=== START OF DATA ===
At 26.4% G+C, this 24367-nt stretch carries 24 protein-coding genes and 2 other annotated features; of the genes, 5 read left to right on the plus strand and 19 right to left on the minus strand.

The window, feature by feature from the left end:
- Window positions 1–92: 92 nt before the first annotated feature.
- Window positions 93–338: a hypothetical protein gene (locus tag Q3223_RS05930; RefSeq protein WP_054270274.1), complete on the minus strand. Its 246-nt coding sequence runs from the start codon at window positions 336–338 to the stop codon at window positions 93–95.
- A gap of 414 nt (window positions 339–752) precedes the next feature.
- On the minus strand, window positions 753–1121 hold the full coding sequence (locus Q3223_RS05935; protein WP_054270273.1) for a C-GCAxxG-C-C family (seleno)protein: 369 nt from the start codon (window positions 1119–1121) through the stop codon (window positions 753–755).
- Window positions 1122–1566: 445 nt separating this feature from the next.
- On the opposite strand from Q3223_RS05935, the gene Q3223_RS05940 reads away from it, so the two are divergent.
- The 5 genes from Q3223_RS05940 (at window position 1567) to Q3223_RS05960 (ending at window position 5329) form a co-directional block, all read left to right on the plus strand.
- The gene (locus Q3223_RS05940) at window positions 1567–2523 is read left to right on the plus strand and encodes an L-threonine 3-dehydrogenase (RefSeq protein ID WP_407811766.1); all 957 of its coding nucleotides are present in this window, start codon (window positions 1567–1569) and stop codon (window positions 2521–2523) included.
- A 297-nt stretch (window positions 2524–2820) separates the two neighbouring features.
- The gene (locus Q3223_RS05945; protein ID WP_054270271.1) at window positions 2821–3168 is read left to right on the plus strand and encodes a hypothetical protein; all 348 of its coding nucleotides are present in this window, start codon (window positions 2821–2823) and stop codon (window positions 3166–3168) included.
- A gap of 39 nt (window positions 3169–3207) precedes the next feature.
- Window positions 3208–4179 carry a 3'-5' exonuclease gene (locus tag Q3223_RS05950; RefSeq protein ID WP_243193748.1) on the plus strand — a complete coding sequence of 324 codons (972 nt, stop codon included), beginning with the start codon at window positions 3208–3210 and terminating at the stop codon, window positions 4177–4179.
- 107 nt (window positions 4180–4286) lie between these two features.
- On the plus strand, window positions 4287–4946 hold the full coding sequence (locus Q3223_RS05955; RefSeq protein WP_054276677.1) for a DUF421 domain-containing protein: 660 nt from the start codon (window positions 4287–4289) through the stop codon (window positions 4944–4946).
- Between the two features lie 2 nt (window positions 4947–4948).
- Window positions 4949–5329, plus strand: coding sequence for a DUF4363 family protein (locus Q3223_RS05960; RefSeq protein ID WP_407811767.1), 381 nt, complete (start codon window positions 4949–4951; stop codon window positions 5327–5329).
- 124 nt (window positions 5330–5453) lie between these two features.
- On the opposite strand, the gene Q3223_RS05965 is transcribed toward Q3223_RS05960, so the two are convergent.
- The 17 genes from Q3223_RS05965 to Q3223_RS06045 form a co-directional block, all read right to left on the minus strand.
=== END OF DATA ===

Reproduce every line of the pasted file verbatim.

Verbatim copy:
At 26.4% G+C, this 24367-nt stretch carries 24 protein-coding genes and 2 other annotated features; of the genes, 5 read left to right on the plus strand and 19 right to left on the minus strand.

The window, feature by feature from the left end:
- Window positions 1–92: 92 nt before the first annotated feature.
- Window positions 93–338: a hypothetical protein gene (locus tag Q3223_RS05930; RefSeq protein WP_054270274.1), complete on the minus strand. Its 246-nt coding sequence runs from the start codon at window positions 336–338 to the stop codon at window positions 93–95.
- A gap of 414 nt (window positions 339–752) precedes the next feature.
- On the minus strand, window positions 753–1121 hold the full coding sequence (locus Q3223_RS05935; protein WP_054270273.1) for a C-GCAxxG-C-C family (seleno)protein: 369 nt from the start codon (window positions 1119–1121) through the stop codon (window positions 753–755).
- Window positions 1122–1566: 445 nt separating this feature from the next.
- On the opposite strand from Q3223_RS05935, the gene Q3223_RS05940 reads away from it, so the two are divergent.
- The 5 genes from Q3223_RS05940 (at window position 1567) to Q3223_RS05960 (ending at window position 5329) form a co-directional block, all read left to right on the plus strand.
- The gene (locus Q3223_RS05940) at window positions 1567–2523 is read left to right on the plus strand and encodes an L-threonine 3-dehydrogenase (RefSeq protein ID WP_407811766.1); all 957 of its coding nucleotides are present in this window, start codon (window positions 1567–1569) and stop codon (window positions 2521–2523) included.
- A 297-nt stretch (window positions 2524–2820) separates the two neighbouring features.
- The gene (locus Q3223_RS05945; protein ID WP_054270271.1) at window positions 2821–3168 is read left to right on the plus strand and encodes a hypothetical protein; all 348 of its coding nucleotides are present in this window, start codon (window positions 2821–2823) and stop codon (window positions 3166–3168) included.
- A gap of 39 nt (window positions 3169–3207) precedes the next feature.
- Window positions 3208–4179 carry a 3'-5' exonuclease gene (locus tag Q3223_RS05950; RefSeq protein ID WP_243193748.1) on the plus strand — a complete coding sequence of 324 codons (972 nt, stop codon included), beginning with the start codon at window positions 3208–3210 and terminating at the stop codon, window positions 4177–4179.
- 107 nt (window positions 4180–4286) lie between these two features.
- On the plus strand, window positions 4287–4946 hold the full coding sequence (locus Q3223_RS05955; RefSeq protein WP_054276677.1) for a DUF421 domain-containing protein: 660 nt from the start codon (window positions 4287–4289) through the stop codon (window positions 4944–4946).
- Between the two features lie 2 nt (window positions 4947–4948).
- Window positions 4949–5329, plus strand: coding sequence for a DUF4363 family protein (locus Q3223_RS05960; RefSeq protein ID WP_407811767.1), 381 nt, complete (start codon window positions 4949–4951; stop codon window positions 5327–5329).
- 124 nt (window positions 5330–5453) lie between these two features.
- On the opposite strand, the gene Q3223_RS05965 is transcribed toward Q3223_RS05960, so the two are convergent.
- The 17 genes from Q3223_RS05965 to Q3223_RS06045 form a co-directional block, all read right to left on the minus strand.